Governor Christie: I Relate

Governor Christie: I Relate

By Ken Walker-

When I saw New Jersey Governor Chris Christie on NBC News recently talking about his weight struggles at 50, I could relate. I will never forget my 50th birthday, and not just because my wife threw me a surprise birthday party.

With dozens of guests, I got a lot of gifts that year. As I sat and opened them, I didn’t feel like I just had a roll on my belly. I felt like I had a roll on top of my roll.

Just like Christie said that dieting had been part of his life for 30 years, I had been on a yo-yo for that long while steadily drifting upward. At one point, I had said, “Well, I’ll never get over 200 pounds.” That night, I thought, “It sure would be nice to get down to 200 pounds.”

Defeated By Diet

It is amazing how otherwise intelligent, rational people—which I considered myself to be—can be suckers for the Standard American Diet. You know: the meat-and-potatoes, bread-and-butter, ice cream-cake-and-pie-laden, calorie-rich, filled-with-fat diet.

For the next year I mainly fretted about my inability to lose weight. Finally, in desperation when I saw an ad for a weight loss study at a research center in Louisville, Kentucky, I called.

I went in, filled out the paperwork and started on a seven-month journey that led to a loss of more than 23 pounds. Not knowing if I was part of the control group or had received a new diet pill they were trying out, I can’t say if eating less helped. But it didn’t hurt my efforts to regain control of my waistline.

Everything went fine for the next couple years, until a disastrous holiday season. It started with an out-of-town speaking engagement, followed by two family visits before and during Thanksgiving.

It didn’t go much better at Christmas. By early January I had put on close to eight pounds over five weeks. Three weeks later our daughter dropped dead one Friday night of a heart attack. All semblance of discipline went out the window.

By the time I showed up at my first Weight Watchers meeting that April, I had regained 19 of the 23 pounds I shed in that weight loss study. Regaining that much weight and feeling like a tub again didn’t do much for my mood.

Too Little Too Late

Although following a more sensible eating plan helped me lose some pounds, it proved to be a case of too little too late. In July I went to the doctor after getting so winded cutting our lawn a 25-minute job turned into a 90-minute routine because I needed rest breaks.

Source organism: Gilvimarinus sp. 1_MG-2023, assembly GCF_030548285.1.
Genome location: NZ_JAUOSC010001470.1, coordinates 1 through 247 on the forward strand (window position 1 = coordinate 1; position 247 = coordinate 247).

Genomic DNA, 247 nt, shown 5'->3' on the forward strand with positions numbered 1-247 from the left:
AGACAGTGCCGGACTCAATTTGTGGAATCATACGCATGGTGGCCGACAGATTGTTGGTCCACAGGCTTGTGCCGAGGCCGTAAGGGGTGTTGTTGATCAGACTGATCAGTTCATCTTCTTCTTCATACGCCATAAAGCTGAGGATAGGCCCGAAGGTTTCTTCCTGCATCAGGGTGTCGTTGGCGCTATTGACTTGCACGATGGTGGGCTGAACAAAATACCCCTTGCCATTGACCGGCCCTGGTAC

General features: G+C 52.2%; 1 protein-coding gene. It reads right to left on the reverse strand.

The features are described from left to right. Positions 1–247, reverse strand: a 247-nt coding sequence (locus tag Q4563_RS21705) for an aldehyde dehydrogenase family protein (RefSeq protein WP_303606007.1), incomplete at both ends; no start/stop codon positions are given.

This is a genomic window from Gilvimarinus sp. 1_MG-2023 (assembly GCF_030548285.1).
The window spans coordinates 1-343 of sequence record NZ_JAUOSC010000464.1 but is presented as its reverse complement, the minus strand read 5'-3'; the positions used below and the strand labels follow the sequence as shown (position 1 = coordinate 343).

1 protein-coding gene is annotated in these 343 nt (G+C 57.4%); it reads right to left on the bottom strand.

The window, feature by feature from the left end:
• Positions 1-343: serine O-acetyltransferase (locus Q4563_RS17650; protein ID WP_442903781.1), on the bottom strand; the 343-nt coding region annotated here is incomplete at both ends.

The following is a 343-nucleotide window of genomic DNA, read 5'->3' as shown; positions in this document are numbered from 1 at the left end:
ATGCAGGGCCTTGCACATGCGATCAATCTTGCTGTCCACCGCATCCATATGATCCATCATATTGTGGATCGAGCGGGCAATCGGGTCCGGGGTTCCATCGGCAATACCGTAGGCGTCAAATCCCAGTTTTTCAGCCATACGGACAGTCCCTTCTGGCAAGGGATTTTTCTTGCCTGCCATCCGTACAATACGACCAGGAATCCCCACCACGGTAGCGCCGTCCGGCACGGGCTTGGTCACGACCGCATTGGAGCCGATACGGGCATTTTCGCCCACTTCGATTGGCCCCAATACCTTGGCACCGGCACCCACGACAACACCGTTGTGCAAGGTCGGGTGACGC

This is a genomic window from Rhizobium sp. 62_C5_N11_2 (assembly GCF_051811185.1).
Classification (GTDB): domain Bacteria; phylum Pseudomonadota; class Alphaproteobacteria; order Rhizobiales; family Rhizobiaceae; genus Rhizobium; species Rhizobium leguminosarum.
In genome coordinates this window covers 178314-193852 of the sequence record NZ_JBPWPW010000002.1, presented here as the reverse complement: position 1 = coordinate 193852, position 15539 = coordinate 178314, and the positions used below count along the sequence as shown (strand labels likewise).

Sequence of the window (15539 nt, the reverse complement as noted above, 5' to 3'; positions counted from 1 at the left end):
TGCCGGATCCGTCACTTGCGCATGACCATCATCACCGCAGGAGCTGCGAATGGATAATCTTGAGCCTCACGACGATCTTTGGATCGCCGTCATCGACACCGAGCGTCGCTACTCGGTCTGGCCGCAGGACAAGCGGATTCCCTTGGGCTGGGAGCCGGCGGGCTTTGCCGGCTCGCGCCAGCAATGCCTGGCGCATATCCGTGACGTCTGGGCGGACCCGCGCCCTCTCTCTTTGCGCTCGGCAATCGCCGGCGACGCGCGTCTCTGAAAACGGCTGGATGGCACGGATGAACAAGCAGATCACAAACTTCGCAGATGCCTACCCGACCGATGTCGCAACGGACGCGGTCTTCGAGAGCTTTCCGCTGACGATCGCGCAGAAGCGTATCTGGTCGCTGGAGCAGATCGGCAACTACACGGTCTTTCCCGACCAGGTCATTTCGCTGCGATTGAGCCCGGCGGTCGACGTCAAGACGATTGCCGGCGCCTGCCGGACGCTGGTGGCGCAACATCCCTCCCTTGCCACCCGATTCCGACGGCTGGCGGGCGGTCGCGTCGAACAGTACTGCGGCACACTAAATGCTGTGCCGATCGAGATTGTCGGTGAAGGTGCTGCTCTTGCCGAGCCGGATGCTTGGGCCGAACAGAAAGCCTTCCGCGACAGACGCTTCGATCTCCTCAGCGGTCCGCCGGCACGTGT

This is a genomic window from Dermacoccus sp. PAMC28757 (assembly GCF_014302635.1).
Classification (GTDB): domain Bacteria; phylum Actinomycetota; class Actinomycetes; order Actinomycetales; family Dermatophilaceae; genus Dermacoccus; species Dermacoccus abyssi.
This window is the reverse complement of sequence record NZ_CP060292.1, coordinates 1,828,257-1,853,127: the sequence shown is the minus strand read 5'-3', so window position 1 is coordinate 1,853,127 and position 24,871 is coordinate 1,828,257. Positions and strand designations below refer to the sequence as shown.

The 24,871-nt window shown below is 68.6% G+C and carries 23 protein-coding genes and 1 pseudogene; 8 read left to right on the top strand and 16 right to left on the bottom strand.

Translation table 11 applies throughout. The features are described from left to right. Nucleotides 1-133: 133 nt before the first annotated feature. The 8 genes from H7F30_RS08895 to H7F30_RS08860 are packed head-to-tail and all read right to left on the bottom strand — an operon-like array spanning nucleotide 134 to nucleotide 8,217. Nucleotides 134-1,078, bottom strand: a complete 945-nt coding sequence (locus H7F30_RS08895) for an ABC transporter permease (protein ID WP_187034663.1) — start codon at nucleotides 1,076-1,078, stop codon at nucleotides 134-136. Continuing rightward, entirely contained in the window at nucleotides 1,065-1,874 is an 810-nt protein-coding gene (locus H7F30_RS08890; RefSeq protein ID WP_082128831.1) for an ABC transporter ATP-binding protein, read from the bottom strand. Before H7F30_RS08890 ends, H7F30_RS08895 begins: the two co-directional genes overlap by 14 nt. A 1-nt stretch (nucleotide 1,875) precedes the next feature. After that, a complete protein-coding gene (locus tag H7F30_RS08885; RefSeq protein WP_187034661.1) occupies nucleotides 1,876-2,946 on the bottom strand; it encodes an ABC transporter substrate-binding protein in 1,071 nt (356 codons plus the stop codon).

He sent me for a stress test. That morning, the cardiologist quickly shut down the treadmill and ordered me to the cath lab, where they found blockages of 60 and 98 percent in a heart artery.

The following year can only be described as misery. And though I continued with Weight Watchers, I never could keep the weight off. I got back down under 200 again, only to drift back up.

By January of 2008, after again experiencing mysterious, unreasonable fatigue, I was back in the cath lab. My cardiologist found another blockage in the same artery and said because of its location, my best option was bypass surgery.

If I could urge Chris Christie anything, it would be: Stop! Stop what you’re eating and change to a low or no-meat, vegetable-and-fruit heavy, fresh food diet. You don’t ever want to be cut open. That is pain that you never want to experience.

The Change

Fortunately, a door opened to enroll in a lifestyle program at the hospital where I had my surgery. They taught my eight classmates and I how to enjoy a vegetarian, low-fat, low-sugar lifestyle. It helped that my wife ate the same way during an intense routine during the first 12 weeks.

I dropped 20 pounds during those three months and am a few pounds lighter today. Not bad, since a doctor whose new book I edited says most people can’t sustain significant weight loss for five years.

To say that I don’t struggle today would be a lie. Pizza didn’t stop tasting good and I still love ice cream. But I know I would not likely be alive today, and not feel nearly as good as I do, had I not changed the way I eat.

For the sake of Governor Christie’s life, I hope those who advise him, or his family, will convince him to do the same.


One Response

  1. Dennis Walker says:

    Ken: Interesting new book on diet & food industry: “Fat Chance: Beating the Odds against Sugar, Processed Foods, Obesity,and Disease” by Robert Lastig, published 26 Dec 12. I heard author in a PBS interview. He is on to “Big Food’s” con of the whole world. Two interesting assertions: (1) “A calorie is NOT a calorie.” and (2) “Sugar is NOT sugar.” #1 means that different foods’ calories are absorbed as a whole or partially. hence almonds calories are absorbed by the body at less than 100%, while other foods are absorbed by body calorie for calorie. #2 means that sugar in the form of “sucrose” is (simultaneously) the cheapest form of sugar, the form of sugar most rapidly absorbed @ 100% of the calorie count, and the most likely to taste good to all human populations. That’s why corn syrup is added to infinite variety of foods these days. Other forms of sugar (contrary to food industry claims) would result in lower obesity levels.

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